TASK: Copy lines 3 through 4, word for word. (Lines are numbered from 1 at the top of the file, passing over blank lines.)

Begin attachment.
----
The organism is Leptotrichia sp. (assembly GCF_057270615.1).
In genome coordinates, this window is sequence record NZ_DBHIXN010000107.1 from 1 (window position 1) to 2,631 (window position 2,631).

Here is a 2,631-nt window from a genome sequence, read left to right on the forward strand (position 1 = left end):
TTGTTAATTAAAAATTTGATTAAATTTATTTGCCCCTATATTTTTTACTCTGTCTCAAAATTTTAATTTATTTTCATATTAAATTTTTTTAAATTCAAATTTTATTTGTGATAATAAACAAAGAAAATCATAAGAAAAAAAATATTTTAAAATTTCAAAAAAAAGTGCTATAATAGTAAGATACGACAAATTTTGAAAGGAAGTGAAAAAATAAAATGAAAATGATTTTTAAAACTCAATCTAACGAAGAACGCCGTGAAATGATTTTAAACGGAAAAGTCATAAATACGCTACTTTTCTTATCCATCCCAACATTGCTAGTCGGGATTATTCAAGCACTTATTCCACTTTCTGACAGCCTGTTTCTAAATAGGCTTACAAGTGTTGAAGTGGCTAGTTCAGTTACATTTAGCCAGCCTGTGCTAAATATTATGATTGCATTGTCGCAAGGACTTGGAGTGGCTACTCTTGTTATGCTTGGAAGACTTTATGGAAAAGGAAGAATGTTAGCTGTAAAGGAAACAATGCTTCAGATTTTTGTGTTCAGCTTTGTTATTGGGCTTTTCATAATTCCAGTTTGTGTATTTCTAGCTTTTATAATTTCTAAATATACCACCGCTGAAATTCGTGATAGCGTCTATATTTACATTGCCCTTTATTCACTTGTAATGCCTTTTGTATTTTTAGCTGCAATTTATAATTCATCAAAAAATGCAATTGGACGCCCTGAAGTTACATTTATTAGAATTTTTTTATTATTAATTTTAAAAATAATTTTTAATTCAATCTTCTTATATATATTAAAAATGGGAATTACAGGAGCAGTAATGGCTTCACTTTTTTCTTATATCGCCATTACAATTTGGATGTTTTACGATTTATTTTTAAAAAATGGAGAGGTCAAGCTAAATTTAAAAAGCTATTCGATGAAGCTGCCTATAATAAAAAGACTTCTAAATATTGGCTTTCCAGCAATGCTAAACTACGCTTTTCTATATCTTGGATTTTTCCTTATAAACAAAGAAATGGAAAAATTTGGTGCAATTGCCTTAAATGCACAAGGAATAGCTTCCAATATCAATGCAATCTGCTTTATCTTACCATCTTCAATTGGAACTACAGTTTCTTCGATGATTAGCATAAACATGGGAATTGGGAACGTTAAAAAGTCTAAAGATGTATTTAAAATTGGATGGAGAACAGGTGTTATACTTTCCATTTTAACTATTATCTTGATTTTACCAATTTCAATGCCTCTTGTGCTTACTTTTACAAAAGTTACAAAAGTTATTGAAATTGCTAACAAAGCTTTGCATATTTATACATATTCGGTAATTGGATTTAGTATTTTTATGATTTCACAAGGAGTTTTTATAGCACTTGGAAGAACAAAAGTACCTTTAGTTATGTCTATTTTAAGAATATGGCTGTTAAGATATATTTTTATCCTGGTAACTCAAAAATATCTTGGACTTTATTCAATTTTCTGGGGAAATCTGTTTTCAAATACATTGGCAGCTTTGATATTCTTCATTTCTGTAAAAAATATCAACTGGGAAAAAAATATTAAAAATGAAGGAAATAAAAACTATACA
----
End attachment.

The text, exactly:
Here is a 2,631-nt window from a genome sequence, read left to right on the forward strand (position 1 = left end):
TTGTTAATTAAAAATTTGATTAAATTTATTTGCCCCTATATTTTTTACTCTGTCTCAAAATTTTAATTTATTTTCATATTAAATTTTTTTAAATTCAAATTTTATTTGTGATAATAAACAAAGAAAATCATAAGAAAAAAAATATTTTAAAATTTCAAAAAAAAGTGCTATAATAGTAAGATACGACAAATTTTGAAAGGAAGTGAAAAAATAAAATGAAAATGATTTTTAAAACTCAATCTAACGAAGAACGCCGTGAAATGATTTTAAACGGAAAAGTCATAAATACGCTACTTTTCTTATCCATCCCAACATTGCTAGTCGGGATTATTCAAGCACTTATTCCACTTTCTGACAGCCTGTTTCTAAATAGGCTTACAAGTGTTGAAGTGGCTAGTTCAGTTACATTTAGCCAGCCTGTGCTAAATATTATGATTGCATTGTCGCAAGGACTTGGAGTGGCTACTCTTGTTATGCTTGGAAGACTTTATGGAAAAGGAAGAATGTTAGCTGTAAAGGAAACAATGCTTCAGATTTTTGTGTTCAGCTTTGTTATTGGGCTTTTCATAATTCCAGTTTGTGTATTTCTAGCTTTTATAATTTCTAAATATACCACCGCTGAAATTCGTGATAGCGTCTATATTTACATTGCCCTTTATTCACTTGTAATGCCTTTTGTATTTTTAGCTGCAATTTATAATTCATCAAAAAATGCAATTGGACGCCCTGAAGTTACATTTATTAGAATTTTTTTATTATTAATTTTAAAAATAATTTTTAATTCAATCTTCTTATATATATTAAAAATGGGAATTACAGGAGCAGTAATGGCTTCACTTTTTTCTTATATCGCCATTACAATTTGGATGTTTTACGATTTATTTTTAAAAAATGGAGAGGTCAAGCTAAATTTAAAAAGCTATTCGATGAAGCTGCCTATAATAAAAAGACTTCTAAATATTGGCTTTCCAGCAATGCTAAACTACGCTTTTCTATATCTTGGATTTTTCCTTATAAACAAAGAAATGGAAAAATTTGGTGCAATTGCCTTAAATGCACAAGGAATAGCTTCCAATATCAATGCAATCTGCTTTATCTTACCATCTTCAATTGGAACTACAGTTTCTTCGATGATTAGCATAAACATGGGAATTGGGAACGTTAAAAAGTCTAAAGATGTATTTAAAATTGGATGGAGAACAGGTGTTATACTTTCCATTTTAACTATTATCTTGATTTTACCAATTTCAATGCCTCTTGTGCTTACTTTTACAAAAGTTACAAAAGTTATTGAAATTGCTAACAAAGCTTTGCATATTTATACATATTCGGTAATTGGATTTAGTATTTTTATGATTTCACAAGGAGTTTTTATAGCACTTGGAAGAACAAAAGTACCTTTAGTTATGTCTATTTTAAGAATATGGCTGTTAAGATATATTTTTATCCTGGTAACTCAAAAATATCTTGGACTTTATTCAATTTTCTGGGGAAATCTGTTTTCAAATACATTGGCAGCTTTGATATTCTTCATTTCTGTAAAAAATATCAACTGGGAAAAAAATATTAAAAATGAAGGAAATAAAAACTATACA